How to Estimate your Vitamin D Level
If you haven’t taken a vitamin D blood test, you might wish to estimate your vitamin D level.
It’s not as hard as you think, and you won’t need to use differential calculus!
The easiest way is to assess your vitamin D status at the end of summer and then work forward from there. You’ll see what I mean in a moment. First let’s look at this table. Your own vitamin D status will be one of those shown below.
|Vitamin D Status||25(OH)D Blood Level|
|High but not Toxic||66-100||164-250|
|Toxicity Possible||Above 100||Above 250|
O.K. but which one?
That depends mainly on how much sun exposure you got during the previous three months or so.
We start by estimating your vitamin D status at the end of summer because that’s when you will most likely have had the most sun exposure, and your vitamin D level will be at its highest. So here is the method…
During the last 3 months of summer
- If you exposed at least 75% of your body (wearing bathing costume) to direct sunlight, for 15 minutes or more, without sunscreen, almost every day – for example as a lifeguard, you might reach the High-but-not-toxic range.
- If you exposed 55% of your body(for example, stripped to waist) to direct sunlight, for 10 minutes or more, without sunscreen, almost every day, you would likely reach the Optimum range.
- If you exposed 35% of your body (for example, wearing T-shirt and shorts) to strong sunlight for ten minutes or more, without sunscreen, almost every day, you could reach the Adequate range.
- If you tend to avoid the sun, usually stay indoors at lunchtime, put on sunscreen when you go out at weekends, but eat a good diet and take a daily multivitamin supplement containing 400 IU of vitamin D, you would probably reach the Insufficient range.
- If you carefully avoid the sun whenever you can, and do not take even 400 IU per day of vitamin D in a multivitamin or some other supplement, you might reach the Deficient range.
Perhaps you can see yourself in one of these descriptions. If not, choose the one that most closely describes your own summer-time behaviour.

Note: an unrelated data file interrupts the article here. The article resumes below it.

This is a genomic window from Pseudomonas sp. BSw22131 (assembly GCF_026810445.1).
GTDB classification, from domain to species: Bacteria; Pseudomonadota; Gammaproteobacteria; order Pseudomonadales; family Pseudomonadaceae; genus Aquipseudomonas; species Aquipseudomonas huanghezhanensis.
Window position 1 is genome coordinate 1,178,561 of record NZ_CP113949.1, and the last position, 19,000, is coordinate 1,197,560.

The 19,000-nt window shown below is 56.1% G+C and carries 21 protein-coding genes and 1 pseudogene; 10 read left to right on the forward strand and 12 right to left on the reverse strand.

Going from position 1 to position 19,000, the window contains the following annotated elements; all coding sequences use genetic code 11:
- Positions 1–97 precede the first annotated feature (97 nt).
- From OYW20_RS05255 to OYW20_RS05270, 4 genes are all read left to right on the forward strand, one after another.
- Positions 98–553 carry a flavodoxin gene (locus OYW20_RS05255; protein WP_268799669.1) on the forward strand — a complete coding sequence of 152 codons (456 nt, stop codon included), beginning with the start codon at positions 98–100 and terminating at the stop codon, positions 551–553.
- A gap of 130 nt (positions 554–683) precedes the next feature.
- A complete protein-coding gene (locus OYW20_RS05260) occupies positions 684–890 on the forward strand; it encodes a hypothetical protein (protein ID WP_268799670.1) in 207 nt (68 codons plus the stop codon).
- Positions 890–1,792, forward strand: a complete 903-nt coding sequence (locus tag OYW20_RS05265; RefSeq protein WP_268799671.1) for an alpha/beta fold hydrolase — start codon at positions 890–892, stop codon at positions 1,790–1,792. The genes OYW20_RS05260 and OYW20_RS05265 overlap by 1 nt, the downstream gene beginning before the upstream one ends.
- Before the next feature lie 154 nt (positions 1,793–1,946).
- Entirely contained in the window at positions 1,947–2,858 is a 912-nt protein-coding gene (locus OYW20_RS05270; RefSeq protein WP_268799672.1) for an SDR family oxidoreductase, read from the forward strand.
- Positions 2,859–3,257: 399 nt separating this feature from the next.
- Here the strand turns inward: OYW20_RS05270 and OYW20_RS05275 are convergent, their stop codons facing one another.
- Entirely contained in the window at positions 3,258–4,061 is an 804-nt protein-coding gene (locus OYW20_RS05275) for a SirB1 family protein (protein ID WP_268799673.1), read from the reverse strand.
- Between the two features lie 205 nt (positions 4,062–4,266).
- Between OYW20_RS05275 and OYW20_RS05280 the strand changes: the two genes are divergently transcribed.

These end-of-summer vitamin D levels are for people who are young and trim. If you are over 60 years of age, you will most likely only reach one band lower than the expected one. If you are substantially overweight, you may also be one band lower than expected. (If you are over 60 and overweight, then you would expect to be two bands lower.)
That is because overweight people need more vitamin D to raise their blood level, and older people are less efficient at making vitamin D from sunlight.
Vitamin D Levels decline during the cooler months
From the end of summer onwards, you can expect your vitamin D status to decline by one band of the table, every three months. The decline will continue (unless you supplement with an effective dose of vitamin D) until you are able to obtain strong, direct sunlight again.
If you supplement vitamin D 400 IU daily, you should be able to avoid the Severely Deficient band even without any sun exposure.
If your skin type is light Caucasian, you can use the method without adjustment. For other skin types, all you need to do is to multiply the given sun exposure times (by 2 for Mediterranean, by 3 for Middle Eastern, by 4 for Asian and by 6 for African skin types).
The method yields a quick estimate of your vitamin D status. It’s not a blood test. But it is a good starting point. It may also help you to realize why most people are vitamin D deficient for part of the year, and others are vitamin D deficient all year.
You can also see why it is so hard for most people to optimize their vitamin D level by sun exposure alone. Most of us just don’t get nearly enough sun.
Hopefully you can also work out the times of year when YOU are likely to be vitamin D deficient. This can help you decide on a vitamin D supplementation strategy.
Free downloadable vitamin D calculator
We have developed another tool for estimating your vitamin D level at any time of the year, which is more precise. It’s called D-Estimator.
It takes into account your age, body mass, sun exposure, skin type and geographic latitude, as well as how much vitamin D you take in from food and supplements.
D-Estimator is a useful educational tool. You can use it to predict your own vitamin D blood level, and to calculate a vitamin D dosage tailored to your body type and circumstances.
But because everyone’s vitamin D metabolism is different, your actual blood level may vary from the predicted value. So it does not replace a blood test!
D-Estimator is a small (45kb) protected Excel file which downloads in seconds. It’s also free, with my compliments.
After downloading, save it to your hard drive so you can use it whenever you wish. To use it, just click on the file. It will open in Excel. You will need to know your geographic latitude (see Infoplease) and body mass.
If you use D-Estimator and also take a 25(OH)D blood test, feel free to contact me (Alex St Clair) and let me know how D-Estimator’s prediction compared with your blood test. Several people have already done this, and D-Estimator worked pretty well for them.